A Johns Hopkins bioethicist joined other government and health officials in calling on the U.S. Congress to do more to protect doctors in war zones such as Syria.
In recent remarks to Congress, Leonard Rubenstein, a bioethicist at Johns Hopkins Berman Institute of Bioethics specializing in protection of human rights in areas of conflict, said violations of medical neutrality must have consequences.
“Adherence to norms won’t take place unless it becomes a diplomatic priority, with the U.S. and other states using their considerable leverage to demand adherence to international law,” he said in a prepared statement.
Rubenstein supports the Medical Neutrality Protection Act, introduced in July by Rep. Jim McDermott, D-Wash.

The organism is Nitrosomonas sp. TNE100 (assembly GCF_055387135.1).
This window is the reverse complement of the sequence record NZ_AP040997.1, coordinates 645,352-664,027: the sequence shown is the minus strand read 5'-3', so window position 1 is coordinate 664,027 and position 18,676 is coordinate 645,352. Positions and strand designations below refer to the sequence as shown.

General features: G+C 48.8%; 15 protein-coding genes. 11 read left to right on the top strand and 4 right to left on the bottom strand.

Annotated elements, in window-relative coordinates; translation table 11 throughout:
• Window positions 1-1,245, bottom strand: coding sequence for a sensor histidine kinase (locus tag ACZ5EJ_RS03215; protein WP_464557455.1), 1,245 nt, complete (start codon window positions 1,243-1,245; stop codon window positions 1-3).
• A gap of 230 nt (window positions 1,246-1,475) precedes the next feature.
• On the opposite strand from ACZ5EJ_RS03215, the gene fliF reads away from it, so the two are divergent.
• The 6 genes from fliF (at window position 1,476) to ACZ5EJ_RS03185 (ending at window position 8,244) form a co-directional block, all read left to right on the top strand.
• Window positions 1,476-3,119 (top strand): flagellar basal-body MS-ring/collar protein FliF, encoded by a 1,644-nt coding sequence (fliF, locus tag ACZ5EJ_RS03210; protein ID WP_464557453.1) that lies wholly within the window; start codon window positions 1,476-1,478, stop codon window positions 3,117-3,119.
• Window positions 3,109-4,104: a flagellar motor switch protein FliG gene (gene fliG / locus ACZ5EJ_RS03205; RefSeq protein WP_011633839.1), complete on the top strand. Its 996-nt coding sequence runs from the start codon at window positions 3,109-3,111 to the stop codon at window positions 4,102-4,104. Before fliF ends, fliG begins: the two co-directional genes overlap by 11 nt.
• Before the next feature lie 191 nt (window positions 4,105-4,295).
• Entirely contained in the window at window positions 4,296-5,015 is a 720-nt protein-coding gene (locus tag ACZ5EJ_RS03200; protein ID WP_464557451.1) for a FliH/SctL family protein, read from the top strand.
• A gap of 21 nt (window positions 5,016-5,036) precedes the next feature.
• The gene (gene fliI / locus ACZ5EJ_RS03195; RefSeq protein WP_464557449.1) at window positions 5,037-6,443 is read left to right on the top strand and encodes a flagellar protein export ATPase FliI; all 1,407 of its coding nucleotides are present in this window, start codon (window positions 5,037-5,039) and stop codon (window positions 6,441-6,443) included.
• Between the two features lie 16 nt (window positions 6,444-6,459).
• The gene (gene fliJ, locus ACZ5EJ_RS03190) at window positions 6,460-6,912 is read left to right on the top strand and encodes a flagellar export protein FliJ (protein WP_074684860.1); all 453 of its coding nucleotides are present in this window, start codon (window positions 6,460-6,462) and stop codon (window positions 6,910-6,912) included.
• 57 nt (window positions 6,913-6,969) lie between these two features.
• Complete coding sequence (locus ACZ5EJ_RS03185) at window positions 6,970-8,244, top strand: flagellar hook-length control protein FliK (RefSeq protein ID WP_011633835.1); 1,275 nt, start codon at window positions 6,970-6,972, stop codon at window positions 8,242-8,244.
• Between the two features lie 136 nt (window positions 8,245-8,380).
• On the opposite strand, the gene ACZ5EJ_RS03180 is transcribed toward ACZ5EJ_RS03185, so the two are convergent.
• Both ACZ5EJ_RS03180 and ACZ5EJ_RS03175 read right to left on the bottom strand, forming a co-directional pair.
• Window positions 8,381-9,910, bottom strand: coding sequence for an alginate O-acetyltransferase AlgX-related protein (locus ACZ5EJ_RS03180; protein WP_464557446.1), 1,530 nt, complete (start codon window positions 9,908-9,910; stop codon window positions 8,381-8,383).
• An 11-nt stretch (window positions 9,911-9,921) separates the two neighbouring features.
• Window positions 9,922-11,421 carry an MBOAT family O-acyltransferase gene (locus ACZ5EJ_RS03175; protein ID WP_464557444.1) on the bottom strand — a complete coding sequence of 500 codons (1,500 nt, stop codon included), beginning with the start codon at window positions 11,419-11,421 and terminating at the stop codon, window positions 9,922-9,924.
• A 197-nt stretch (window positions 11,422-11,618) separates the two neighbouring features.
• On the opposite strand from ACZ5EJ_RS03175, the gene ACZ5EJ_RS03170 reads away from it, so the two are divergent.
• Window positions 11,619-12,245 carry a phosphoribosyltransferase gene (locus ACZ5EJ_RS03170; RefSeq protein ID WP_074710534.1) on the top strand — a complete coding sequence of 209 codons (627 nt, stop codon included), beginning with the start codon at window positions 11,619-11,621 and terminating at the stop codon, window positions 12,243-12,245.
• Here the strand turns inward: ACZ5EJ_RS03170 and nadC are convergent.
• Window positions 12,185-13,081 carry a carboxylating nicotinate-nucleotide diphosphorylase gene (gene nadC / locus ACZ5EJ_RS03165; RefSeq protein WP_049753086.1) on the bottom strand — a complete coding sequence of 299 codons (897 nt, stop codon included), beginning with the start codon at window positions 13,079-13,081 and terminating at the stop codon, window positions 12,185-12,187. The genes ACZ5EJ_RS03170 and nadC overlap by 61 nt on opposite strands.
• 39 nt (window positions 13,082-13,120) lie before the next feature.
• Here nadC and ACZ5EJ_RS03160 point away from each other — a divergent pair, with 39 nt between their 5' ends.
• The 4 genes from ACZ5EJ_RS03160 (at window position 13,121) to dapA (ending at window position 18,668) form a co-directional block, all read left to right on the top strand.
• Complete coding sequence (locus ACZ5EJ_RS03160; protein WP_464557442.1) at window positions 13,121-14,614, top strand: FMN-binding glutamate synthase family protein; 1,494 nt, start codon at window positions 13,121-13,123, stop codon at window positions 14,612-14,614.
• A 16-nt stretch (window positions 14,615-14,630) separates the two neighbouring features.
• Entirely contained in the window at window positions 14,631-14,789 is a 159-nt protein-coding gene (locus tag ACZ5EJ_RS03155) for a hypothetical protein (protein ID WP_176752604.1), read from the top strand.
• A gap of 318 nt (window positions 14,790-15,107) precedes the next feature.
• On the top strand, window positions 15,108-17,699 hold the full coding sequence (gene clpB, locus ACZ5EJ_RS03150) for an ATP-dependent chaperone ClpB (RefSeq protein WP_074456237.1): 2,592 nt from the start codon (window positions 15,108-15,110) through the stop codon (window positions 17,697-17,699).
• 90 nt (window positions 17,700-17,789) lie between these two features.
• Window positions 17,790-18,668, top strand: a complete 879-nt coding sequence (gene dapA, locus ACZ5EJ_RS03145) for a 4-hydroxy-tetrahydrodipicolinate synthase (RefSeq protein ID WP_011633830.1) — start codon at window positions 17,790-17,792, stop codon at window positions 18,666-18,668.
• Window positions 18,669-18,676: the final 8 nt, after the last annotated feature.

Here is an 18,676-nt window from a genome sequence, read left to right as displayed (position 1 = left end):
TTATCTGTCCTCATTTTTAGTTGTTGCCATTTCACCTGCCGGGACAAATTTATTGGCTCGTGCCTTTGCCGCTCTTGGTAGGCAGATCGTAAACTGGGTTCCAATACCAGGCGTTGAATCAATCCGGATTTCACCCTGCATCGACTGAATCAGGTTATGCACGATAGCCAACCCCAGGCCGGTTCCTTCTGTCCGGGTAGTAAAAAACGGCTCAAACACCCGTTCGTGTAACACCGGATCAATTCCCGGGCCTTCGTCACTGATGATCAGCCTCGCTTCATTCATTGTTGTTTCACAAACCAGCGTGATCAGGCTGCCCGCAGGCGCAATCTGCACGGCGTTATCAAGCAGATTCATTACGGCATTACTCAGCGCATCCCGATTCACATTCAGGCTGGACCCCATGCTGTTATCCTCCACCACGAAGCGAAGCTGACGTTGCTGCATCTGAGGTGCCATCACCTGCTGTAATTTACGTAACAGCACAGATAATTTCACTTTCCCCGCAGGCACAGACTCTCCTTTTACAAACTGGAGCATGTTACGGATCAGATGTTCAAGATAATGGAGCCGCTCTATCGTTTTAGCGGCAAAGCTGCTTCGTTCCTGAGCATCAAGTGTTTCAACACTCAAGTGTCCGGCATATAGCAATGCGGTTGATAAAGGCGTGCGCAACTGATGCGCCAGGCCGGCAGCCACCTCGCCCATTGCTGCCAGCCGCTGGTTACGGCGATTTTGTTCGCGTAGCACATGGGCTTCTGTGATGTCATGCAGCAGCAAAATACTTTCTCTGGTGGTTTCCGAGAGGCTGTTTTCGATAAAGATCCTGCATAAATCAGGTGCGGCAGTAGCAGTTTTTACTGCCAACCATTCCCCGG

More than 1,800 people in 16 countries have been killed or wounded in violence against health care workers, in violation of international laws included in the Geneva Convention, noted Rubenstein, also a faculty member at the Johns Hopkins Center for Public Health and Human Rights.
The Obama administration and the World Health Organization have both been documented abuses, he said. But, “We need a far more vigorous approach, where perpetrators face consequences for their abuses,” he said.Copyright © 2015, The Baltimore Sun